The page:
Bactericidal action of illuminated TiO2 on pure Escherichia coli and natural bacterial consortia: post-irradiation events in the dark and assessment of the effective disinfection time

Bactericidal action of illuminated TiO2 on pure culture of Escherichia coli K 12 and bacterial consortium was studied. Photocatalytic E. coli inactivation rate was dependent on the biological parameters such as: physiological state, generation and initial concentration of bacteria. The behavior of the bacterial suspension during the subsequent dark period was discussed in order to estimate the potential of using the photocatalytic treatment process in a real water disinfection Situation. The effective disinfection time (EDT) was defined as the time required for total inactivation of bacteria without re-growth in a subsequent dark period referenced at 48 It. An increase of E. coli concentration was observed after illumination of bacteria without TiO2 (named here as photolysis). In the presence of TiO2 (photocatalysis), the decrease of bacteria continues in the dark, and no regrowth was observed within the following 60 h. The extent) applied during the illumination period. Thus, of this "residual disinfecting effect" was dependent on the light intensity (400 or 1000 W/m(2)) EDT was reached in photocatalytic but not in photolytic treatment. Bacterial consortia present in two different wastewaters were phototreated with and without TiO2 and a significant difference in bacterial sensitivity to both phototreatments was observed. Enterococcus sp. appear to be less sensitive than coliforms and other Gram-negative bacteria. Considerable differences in photoreactivity were observed for both samples taken at the same place but at different date. The first sample named as wastewater 1, exhibited a bacteriostatic but no bactericidal effect after both phototreatments; the addition of TiO2 accelerated the solar disinfection. In the second sample, wastewater 2, a bactericidal effect was observed in photolytic and photocatalytic experiments and the EDT was attained in both cases, even if the bacterial inactivation rate was the lowest in the presence of the catalyst. The chemical oxygen demand (COD) decreases during photocatalytic treatment, but not during the photolytic one; whereas the Dissolved organic carbon (DOC) increases in both cases. COD/DOC ratio decreases during phototreatrnents. (C) 2003 Elsevier B.V. All rights reserved.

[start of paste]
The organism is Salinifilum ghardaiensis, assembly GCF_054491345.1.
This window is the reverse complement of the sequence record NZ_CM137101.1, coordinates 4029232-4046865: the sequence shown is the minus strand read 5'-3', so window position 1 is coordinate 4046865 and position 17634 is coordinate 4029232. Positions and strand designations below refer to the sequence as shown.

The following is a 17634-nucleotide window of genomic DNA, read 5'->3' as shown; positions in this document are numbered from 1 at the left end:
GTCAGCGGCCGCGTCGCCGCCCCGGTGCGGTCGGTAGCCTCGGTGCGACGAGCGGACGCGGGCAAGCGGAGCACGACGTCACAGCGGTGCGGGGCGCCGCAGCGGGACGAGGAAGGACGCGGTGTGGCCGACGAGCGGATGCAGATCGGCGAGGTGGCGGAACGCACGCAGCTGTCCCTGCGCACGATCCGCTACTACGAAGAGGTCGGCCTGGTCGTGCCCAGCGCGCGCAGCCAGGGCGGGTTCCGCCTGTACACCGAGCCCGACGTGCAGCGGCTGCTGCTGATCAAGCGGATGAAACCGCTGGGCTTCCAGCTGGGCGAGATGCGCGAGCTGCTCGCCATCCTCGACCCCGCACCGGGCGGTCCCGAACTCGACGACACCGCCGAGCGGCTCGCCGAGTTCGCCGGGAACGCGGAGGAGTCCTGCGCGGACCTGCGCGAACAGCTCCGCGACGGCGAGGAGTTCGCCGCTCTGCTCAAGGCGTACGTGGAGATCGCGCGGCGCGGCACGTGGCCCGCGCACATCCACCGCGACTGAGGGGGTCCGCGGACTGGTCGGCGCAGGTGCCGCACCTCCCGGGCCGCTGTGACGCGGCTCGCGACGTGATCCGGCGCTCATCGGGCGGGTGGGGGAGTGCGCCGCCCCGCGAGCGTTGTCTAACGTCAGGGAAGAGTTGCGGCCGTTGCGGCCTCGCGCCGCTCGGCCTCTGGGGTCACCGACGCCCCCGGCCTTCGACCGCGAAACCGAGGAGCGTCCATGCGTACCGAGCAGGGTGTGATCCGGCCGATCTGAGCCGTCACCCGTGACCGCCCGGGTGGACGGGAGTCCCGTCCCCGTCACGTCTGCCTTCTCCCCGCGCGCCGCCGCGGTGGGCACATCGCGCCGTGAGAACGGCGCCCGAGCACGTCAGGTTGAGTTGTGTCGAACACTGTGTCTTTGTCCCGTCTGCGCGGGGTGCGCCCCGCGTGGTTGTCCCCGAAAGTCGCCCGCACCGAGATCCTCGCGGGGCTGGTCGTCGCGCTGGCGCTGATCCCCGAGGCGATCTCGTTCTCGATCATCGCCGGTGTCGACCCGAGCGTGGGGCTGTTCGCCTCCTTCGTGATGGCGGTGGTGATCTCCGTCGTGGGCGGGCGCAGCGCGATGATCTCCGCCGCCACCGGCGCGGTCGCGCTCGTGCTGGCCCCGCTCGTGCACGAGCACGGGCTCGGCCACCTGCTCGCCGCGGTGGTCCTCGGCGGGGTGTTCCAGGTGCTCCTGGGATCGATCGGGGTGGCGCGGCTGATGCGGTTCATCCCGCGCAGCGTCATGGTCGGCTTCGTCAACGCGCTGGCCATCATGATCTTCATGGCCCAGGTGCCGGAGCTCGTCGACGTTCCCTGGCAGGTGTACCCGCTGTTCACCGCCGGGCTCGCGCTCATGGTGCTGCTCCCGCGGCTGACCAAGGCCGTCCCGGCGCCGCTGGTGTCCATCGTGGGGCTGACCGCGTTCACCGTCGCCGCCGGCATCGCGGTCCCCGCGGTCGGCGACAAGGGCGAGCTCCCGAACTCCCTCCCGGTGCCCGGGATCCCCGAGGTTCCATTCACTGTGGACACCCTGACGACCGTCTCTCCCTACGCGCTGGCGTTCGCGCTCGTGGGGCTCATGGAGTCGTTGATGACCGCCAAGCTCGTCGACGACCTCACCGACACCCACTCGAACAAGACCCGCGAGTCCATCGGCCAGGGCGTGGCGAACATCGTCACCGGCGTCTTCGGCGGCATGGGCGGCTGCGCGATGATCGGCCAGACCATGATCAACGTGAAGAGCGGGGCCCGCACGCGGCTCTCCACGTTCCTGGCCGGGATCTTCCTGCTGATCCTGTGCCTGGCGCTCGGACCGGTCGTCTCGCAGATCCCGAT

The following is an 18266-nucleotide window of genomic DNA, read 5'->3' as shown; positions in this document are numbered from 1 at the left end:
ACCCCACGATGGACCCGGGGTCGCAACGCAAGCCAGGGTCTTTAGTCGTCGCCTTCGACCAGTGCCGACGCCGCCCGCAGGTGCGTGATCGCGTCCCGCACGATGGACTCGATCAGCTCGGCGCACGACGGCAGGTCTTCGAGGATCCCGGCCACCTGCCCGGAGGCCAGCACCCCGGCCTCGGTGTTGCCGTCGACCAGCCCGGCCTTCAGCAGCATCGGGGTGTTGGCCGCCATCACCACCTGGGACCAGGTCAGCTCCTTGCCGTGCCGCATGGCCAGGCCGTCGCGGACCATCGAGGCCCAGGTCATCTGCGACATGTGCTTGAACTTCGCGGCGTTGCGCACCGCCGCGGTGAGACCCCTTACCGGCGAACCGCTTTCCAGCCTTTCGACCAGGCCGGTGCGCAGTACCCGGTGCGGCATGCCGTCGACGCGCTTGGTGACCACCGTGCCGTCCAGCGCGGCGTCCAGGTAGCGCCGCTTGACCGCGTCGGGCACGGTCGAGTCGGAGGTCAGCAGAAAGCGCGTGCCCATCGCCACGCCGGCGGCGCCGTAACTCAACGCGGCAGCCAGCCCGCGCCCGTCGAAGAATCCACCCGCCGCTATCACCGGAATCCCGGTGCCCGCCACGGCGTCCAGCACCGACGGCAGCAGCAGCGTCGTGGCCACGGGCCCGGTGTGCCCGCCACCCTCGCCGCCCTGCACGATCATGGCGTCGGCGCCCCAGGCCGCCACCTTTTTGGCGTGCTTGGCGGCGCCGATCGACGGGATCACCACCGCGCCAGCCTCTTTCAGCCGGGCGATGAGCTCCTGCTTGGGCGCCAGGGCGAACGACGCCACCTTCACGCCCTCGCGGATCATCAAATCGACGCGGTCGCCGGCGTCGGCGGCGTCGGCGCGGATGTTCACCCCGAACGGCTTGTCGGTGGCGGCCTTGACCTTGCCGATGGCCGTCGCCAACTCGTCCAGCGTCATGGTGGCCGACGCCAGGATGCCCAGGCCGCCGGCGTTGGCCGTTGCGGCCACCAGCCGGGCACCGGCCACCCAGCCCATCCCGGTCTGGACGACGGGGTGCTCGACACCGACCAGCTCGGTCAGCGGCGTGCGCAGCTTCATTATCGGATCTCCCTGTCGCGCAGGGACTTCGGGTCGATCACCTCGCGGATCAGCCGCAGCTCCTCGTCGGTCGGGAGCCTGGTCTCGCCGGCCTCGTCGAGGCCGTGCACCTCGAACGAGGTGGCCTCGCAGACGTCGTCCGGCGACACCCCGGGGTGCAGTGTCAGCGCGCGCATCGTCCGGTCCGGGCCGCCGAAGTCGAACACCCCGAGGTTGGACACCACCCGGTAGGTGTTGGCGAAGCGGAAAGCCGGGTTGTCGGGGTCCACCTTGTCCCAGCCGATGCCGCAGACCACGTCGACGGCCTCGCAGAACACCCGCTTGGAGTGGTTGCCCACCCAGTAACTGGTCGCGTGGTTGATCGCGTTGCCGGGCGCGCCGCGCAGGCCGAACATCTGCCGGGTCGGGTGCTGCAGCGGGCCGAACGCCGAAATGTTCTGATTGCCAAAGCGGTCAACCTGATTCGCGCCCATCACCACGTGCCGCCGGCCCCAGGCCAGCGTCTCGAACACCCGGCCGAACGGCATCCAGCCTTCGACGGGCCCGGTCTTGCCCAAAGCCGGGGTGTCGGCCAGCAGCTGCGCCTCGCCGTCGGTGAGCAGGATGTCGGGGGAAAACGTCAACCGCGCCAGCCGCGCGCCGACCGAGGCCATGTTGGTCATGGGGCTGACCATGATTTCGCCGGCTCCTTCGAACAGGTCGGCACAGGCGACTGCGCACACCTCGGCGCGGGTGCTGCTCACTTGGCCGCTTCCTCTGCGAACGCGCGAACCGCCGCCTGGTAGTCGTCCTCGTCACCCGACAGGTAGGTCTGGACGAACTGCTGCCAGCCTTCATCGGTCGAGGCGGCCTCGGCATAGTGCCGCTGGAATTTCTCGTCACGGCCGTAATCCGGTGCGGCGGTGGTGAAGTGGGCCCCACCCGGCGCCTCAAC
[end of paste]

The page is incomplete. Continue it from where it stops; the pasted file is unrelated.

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Applied Catalysis B-Environmental, 49, 2, 99-112

 Record created 2005-10-18, last modified 2018-03-17

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